January 23, 2013
TT: Another world
You probably won't recognize Claire P. Gordon's name unless you happen to know a great deal about swing-era jazz, and even then it may not ring a bell. She helped Rex Stewart, Duke Ellington's longtime cornet player, and Marshal Royal, the alto saxophonist who served as Count Basie's "straw boss," write their autobiographies, both of which are priceless historical documents that also happen to be enormously readable.
I knew about both of those books, but it wasn't until a couple of months ago that I was made aware of the fact that Gordon had also written a memoir of her own, a book called My Unforgettable Jazz Friends: Duke, Benny, Nat, Rex... A mutual friend told me about her book, going on to say that it might be of interest to me in my capacity as a jazz biographer. Indeed it was--very much so--but I ended up reading My Unforgettable Jazz Friends more for pleasure than anything else.
Gordon grew up in Los Angeles at a time when that city was a major center of jazz-related activity, and she plunged herself into the black jazz scene when she was a teenager, too innocent at first to realize how far removed it was from her sheltered existence and how extraordinary it was that a young white girl should have longed to explore that strange new world. Almost before she knew it, she was friendly with Benny Carter, Nat Cole, Meade "Lux" Lewis, Maxine Sullivan, and--above all--Duke Ellington and the members of his band, who spent most of 1941 in Hollywood.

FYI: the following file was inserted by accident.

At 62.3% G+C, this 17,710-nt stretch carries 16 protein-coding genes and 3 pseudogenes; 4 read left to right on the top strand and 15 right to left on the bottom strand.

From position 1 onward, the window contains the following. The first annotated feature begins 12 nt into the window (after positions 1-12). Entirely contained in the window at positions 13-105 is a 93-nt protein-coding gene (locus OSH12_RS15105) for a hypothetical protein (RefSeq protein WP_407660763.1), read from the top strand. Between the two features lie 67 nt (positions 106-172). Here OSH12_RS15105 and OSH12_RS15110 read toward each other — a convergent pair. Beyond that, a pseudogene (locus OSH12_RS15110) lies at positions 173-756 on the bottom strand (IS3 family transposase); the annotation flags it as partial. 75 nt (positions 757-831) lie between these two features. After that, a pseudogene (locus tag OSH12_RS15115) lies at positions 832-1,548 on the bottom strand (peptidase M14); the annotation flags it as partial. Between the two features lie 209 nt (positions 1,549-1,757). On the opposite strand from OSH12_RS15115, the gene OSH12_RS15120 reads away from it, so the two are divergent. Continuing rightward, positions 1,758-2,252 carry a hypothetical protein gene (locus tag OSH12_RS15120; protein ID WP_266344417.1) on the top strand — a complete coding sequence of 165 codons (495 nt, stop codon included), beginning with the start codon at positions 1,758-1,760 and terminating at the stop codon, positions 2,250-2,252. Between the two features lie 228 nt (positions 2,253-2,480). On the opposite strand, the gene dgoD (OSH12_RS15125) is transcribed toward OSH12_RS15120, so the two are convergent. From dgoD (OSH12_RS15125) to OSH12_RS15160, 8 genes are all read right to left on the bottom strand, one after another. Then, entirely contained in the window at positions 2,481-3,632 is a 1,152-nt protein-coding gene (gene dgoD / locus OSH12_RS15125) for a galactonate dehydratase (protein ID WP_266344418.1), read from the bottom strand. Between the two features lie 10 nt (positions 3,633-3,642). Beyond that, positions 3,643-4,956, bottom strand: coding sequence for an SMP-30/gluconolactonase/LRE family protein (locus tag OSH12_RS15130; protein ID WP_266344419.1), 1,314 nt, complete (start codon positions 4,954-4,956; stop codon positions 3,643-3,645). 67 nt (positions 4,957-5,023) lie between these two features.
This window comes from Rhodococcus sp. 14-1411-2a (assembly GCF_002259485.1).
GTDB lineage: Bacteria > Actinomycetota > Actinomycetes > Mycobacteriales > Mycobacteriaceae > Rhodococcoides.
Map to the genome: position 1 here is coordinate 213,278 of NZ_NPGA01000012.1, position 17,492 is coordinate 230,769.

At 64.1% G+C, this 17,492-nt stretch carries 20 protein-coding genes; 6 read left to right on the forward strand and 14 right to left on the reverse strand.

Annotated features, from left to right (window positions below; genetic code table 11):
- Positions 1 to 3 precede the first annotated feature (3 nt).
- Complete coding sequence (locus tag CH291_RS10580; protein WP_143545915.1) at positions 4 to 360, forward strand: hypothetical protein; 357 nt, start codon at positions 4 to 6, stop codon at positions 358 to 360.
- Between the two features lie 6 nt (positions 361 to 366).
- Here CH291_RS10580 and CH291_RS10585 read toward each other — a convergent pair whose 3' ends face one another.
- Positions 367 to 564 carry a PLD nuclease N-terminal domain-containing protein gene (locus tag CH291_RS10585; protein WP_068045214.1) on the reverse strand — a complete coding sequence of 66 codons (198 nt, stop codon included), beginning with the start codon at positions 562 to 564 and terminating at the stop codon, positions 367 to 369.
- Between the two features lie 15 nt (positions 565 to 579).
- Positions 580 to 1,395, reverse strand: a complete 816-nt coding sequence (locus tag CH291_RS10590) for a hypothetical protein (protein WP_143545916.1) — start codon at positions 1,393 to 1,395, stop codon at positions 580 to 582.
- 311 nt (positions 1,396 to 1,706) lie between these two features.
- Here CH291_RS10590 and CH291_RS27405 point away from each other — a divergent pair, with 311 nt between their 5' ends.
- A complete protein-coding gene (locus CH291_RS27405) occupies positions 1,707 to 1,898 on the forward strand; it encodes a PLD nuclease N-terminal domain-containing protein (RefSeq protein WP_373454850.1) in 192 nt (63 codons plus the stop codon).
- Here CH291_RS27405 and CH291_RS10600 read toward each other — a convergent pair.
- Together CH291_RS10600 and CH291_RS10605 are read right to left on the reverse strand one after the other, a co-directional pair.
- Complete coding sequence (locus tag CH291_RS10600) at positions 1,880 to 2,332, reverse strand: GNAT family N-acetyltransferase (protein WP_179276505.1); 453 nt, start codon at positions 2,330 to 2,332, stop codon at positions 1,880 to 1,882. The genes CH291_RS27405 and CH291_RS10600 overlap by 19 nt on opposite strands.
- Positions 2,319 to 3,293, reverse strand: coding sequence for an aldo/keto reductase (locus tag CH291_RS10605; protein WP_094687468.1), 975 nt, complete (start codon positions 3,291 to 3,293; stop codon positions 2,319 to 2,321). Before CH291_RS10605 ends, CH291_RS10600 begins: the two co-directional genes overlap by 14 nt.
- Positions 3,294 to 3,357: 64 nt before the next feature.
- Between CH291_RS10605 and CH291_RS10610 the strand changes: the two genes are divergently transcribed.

My Unforgettable Jazz Friends tells the unlikely but true tale of how Gordon got to know these great artists, and what they were like both on and off the bandstand. The style is perfectly straightforward, as if she were chatting with you over a cup of coffee, and the stories are both candid and illuminating. Though the book's gossip value is far from inconsiderable, I found Gordon herself to be as interesting as her famous friends. How amazing that she did what she did when she did it, and that she's still around more than seven decades later to tell us about it! Would that more jazz fans of her generation had taken the time to set down their memories in so engaging a way.
You can order a copy of My Unforgettable Jazz Friends here. If the popular music of the Forties means as much to you as it does to me, then I strongly suggest that you do so.
Posted January 23, 2013 12:00 AM